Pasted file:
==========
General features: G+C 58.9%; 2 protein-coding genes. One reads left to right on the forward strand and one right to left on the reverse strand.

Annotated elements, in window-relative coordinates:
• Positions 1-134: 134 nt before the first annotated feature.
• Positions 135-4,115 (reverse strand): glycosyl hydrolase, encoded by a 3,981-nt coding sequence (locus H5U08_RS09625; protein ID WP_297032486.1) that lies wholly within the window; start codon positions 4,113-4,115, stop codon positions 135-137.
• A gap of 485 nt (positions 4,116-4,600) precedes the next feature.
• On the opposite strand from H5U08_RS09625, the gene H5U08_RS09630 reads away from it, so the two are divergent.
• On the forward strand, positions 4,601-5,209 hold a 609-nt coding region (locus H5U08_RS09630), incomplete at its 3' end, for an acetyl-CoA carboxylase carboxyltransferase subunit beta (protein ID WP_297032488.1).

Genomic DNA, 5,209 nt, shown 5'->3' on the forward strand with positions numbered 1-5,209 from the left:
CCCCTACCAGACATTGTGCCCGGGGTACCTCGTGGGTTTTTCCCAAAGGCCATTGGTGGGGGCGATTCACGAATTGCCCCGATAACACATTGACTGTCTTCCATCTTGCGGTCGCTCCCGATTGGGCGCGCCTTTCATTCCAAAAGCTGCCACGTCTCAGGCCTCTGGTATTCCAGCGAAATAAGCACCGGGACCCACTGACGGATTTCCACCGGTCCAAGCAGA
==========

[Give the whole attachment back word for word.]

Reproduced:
General features: G+C 58.9%; 2 protein-coding genes. One reads left to right on the forward strand and one right to left on the reverse strand.

Annotated elements, in window-relative coordinates:
• Positions 1-134: 134 nt before the first annotated feature.
• Positions 135-4,115 (reverse strand): glycosyl hydrolase, encoded by a 3,981-nt coding sequence (locus H5U08_RS09625; protein ID WP_297032486.1) that lies wholly within the window; start codon positions 4,113-4,115, stop codon positions 135-137.
• A gap of 485 nt (positions 4,116-4,600) precedes the next feature.
• On the opposite strand from H5U08_RS09625, the gene H5U08_RS09630 reads away from it, so the two are divergent.
• On the forward strand, positions 4,601-5,209 hold a 609-nt coding region (locus H5U08_RS09630), incomplete at its 3' end, for an acetyl-CoA carboxylase carboxyltransferase subunit beta (protein ID WP_297032488.1).

Genomic DNA, 5,209 nt, shown 5'->3' on the forward strand with positions numbered 1-5,209 from the left:
CCCCTACCAGACATTGTGCCCGGGGTACCTCGTGGGTTTTTCCCAAAGGCCATTGGTGGGGGCGATTCACGAATTGCCCCGATAACACATTGACTGTCTTCCATCTTGCGGTCGCTCCCGATTGGGCGCGCCTTTCATTCCAAAAGCTGCCACGTCTCAGGCCTCTGGTATTCCAGCGAAATAAGCACCGGGACCCACTGACGGATTTCCACCGGTCCAAGCAGA